Whatever the story on how they got to Scotland, the relics of St. Andrew were in the chapel which was specially constructed for that purpose by the Pictish king Angus or Ungus– Angus mac Fergus-- who reigned from 831-861. This chapel was replaced by the Cathedral of St. Andrews in 1160, and St. Andrews [at some point they dropped the apostrophe from the apostle] became the religious capital of Scotland, and a great center for medieval pilgrims. Nobody knows exactly what happened to the relics, but during the Scottish reformation [you know; Presbyterians and simplicity and all that] likely they were destroyed or something. The place where they were kept in the cathedral is now marked by a plaque in the ruins.

But, back to King Angus, The High King of Alba, Angus mac Fergus. Aided by Scots, Angus went on a punitive raid South across the border into Northumbria, but they were pursued and confronted by a larger force of Angles and Saxons under the first Anglo-Saxon King of England, Athelstan, after whom “The Athelstan Club” in Mobile is named [the lobby of the Athelstan Club has a bronze bust said to be of King Athelstan, bolted down (thieves take note), which looks amazingly like a Roman centurion, bronze busts of Athelstan being undoubtedly rare in the market].

Defeat for Angus at the hand of Athelstan seemed certain, but he and his men prayed for deliverance, and there appeared in the blue sky a vision of the white saltire cross, the cross of St. Andrew. Angus vowed that if the Scots and Picts were victorious that day over the Angles and Saxons under Athelstan, then St. Andrew would evermore be their patron saint.

There, at what is now called “Athelstaneford”, in what is said to have been 832 AD, Angus defeated Athelstane. At that spot the saltire cross flag flies always, even at night when it is lit. The battle is commemorated on November 30th, “St. Andrews Day”.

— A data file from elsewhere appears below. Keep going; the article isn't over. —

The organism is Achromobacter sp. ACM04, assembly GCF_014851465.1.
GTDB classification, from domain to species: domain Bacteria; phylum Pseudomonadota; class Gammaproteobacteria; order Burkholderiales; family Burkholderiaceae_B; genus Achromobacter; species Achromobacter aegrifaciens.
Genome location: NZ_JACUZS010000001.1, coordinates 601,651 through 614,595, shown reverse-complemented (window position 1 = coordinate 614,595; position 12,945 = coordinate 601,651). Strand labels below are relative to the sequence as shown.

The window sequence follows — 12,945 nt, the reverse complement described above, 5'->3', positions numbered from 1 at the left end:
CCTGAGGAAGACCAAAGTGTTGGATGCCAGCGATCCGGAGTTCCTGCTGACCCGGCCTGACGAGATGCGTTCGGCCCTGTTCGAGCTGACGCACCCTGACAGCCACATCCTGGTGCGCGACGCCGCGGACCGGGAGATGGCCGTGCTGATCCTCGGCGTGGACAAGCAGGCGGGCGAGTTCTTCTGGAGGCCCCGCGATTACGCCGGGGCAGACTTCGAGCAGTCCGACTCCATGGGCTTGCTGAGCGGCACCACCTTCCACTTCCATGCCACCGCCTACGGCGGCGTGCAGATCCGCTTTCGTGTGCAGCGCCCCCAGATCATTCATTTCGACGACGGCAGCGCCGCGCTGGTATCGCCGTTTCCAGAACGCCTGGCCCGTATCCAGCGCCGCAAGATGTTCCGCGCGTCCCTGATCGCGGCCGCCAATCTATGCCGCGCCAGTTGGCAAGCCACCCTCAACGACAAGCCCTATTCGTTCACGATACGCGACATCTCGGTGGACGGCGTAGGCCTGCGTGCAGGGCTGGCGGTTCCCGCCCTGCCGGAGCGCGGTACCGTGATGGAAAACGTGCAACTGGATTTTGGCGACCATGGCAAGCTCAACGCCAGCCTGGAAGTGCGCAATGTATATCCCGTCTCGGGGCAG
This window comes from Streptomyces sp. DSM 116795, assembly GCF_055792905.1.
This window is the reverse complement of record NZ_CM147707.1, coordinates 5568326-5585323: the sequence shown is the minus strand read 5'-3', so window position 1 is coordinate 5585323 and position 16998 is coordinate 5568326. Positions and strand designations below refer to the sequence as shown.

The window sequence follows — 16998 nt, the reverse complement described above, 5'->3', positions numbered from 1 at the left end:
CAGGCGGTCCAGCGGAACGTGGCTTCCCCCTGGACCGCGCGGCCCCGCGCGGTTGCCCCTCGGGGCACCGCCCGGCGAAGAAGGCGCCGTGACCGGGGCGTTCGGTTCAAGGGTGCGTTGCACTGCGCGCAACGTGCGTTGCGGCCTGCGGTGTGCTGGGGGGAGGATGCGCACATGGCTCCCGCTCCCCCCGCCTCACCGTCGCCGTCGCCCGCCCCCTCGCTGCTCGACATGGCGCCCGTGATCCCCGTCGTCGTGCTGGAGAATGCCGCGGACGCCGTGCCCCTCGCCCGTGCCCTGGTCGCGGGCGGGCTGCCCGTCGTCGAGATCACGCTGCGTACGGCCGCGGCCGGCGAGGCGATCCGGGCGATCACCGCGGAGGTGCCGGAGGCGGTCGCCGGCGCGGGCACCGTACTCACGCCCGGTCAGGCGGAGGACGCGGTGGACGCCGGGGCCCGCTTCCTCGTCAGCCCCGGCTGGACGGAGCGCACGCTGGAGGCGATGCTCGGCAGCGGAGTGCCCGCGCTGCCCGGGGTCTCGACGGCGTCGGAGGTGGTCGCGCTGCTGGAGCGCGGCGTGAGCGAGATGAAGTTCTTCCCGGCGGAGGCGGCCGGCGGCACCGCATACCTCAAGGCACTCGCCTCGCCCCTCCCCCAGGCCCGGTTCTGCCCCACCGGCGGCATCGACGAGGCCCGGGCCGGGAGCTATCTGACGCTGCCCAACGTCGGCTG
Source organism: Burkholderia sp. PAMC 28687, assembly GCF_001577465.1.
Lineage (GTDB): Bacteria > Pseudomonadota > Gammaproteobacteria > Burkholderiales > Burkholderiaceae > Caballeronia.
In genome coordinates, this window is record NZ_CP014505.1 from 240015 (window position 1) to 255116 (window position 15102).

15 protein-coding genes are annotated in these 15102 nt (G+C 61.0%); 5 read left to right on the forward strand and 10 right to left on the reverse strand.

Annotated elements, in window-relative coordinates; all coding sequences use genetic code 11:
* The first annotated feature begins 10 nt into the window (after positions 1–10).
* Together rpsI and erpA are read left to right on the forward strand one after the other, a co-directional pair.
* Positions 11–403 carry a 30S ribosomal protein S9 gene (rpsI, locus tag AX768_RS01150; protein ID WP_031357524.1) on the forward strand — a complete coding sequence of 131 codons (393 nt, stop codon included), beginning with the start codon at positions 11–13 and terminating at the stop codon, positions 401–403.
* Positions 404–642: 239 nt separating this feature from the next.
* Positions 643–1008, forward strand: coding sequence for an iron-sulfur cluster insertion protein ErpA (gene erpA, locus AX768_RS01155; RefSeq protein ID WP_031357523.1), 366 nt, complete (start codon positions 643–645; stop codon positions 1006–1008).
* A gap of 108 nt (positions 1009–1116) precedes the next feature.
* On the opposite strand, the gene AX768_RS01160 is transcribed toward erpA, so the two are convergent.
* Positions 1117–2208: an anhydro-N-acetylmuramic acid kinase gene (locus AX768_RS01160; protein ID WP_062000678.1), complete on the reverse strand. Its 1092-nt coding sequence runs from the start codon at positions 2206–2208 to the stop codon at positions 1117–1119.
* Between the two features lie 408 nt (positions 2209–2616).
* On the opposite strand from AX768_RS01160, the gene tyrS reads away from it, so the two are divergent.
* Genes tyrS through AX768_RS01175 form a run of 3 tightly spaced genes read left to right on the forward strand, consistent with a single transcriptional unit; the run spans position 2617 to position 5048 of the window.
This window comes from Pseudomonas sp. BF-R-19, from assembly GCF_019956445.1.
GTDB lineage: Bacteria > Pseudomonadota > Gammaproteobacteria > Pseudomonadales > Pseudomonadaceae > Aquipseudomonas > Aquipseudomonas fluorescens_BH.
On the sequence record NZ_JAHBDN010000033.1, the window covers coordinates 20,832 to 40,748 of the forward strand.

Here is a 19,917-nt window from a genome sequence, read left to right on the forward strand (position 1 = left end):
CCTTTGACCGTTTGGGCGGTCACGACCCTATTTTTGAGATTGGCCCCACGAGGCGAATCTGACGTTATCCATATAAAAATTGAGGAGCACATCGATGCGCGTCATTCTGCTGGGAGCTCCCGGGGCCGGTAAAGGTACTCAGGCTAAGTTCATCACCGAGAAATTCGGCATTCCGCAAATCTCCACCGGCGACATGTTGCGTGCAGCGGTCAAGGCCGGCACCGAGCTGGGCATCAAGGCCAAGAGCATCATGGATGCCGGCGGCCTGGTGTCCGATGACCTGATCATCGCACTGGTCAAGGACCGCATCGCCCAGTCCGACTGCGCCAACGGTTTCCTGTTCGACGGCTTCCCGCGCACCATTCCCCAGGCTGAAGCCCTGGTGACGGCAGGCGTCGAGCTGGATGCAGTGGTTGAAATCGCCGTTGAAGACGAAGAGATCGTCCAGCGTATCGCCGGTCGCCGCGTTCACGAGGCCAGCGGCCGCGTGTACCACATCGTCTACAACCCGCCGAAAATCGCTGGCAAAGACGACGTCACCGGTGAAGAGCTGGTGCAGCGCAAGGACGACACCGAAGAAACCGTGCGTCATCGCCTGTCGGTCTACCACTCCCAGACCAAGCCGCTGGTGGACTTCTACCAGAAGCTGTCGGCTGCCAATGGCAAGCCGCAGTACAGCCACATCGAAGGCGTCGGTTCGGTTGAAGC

[1] It is now known as the “Republic of Alabama Flag”. On one side was the Goddess of Liberty holding in her right hand an unsheathed sword, in the left a small flag with one star, and in the arch above her, he words “independent now and Forever”. On the other side of the flag was a cotton plant with a coiled rattlesnake, and under the cotton plant are the Latin words “Noli Me Tangere”, meaning “Touch Me Not”. This flag was flown for one month, and on February 10, 1861 it was damaged by severe weather and was removed to the Governor’s office and never flown again.

[2] Act 383, February 16, 1895, now ALA. CODE Section 1-2-5.

[3] Grady McWhinney, Cracker Culture: Celtic Ways in the Old South.

[4] Some people think that the flag of Scotland is the “Lyon Rampant”, the yellow flag with red lion rampant on it, but according to an Act of the Scottish Parliament in 1672, this is the flag reserved to the Scottish Royal family, and only they are supposed to fly it, or one of a very few “Great Officers” who officially represent Scotland, and its use otherwise is an offense. I am not part of the Scottish royal family. Are you? Any Scot, however, may fly the blue flag with the saltire cross, the National Flag of Scotland.

[5] “Saltire” apparently comes from old French, possibly meaning “stirrup-shaped”.

[6] This happened when James VI of Scotland also became James I of England, at the Union of the Crowns when Queen Elizabeth I died in 1603. King James gave us “The Union Jack” and, some say, the term “Jack” is itself named for him, but see the next note.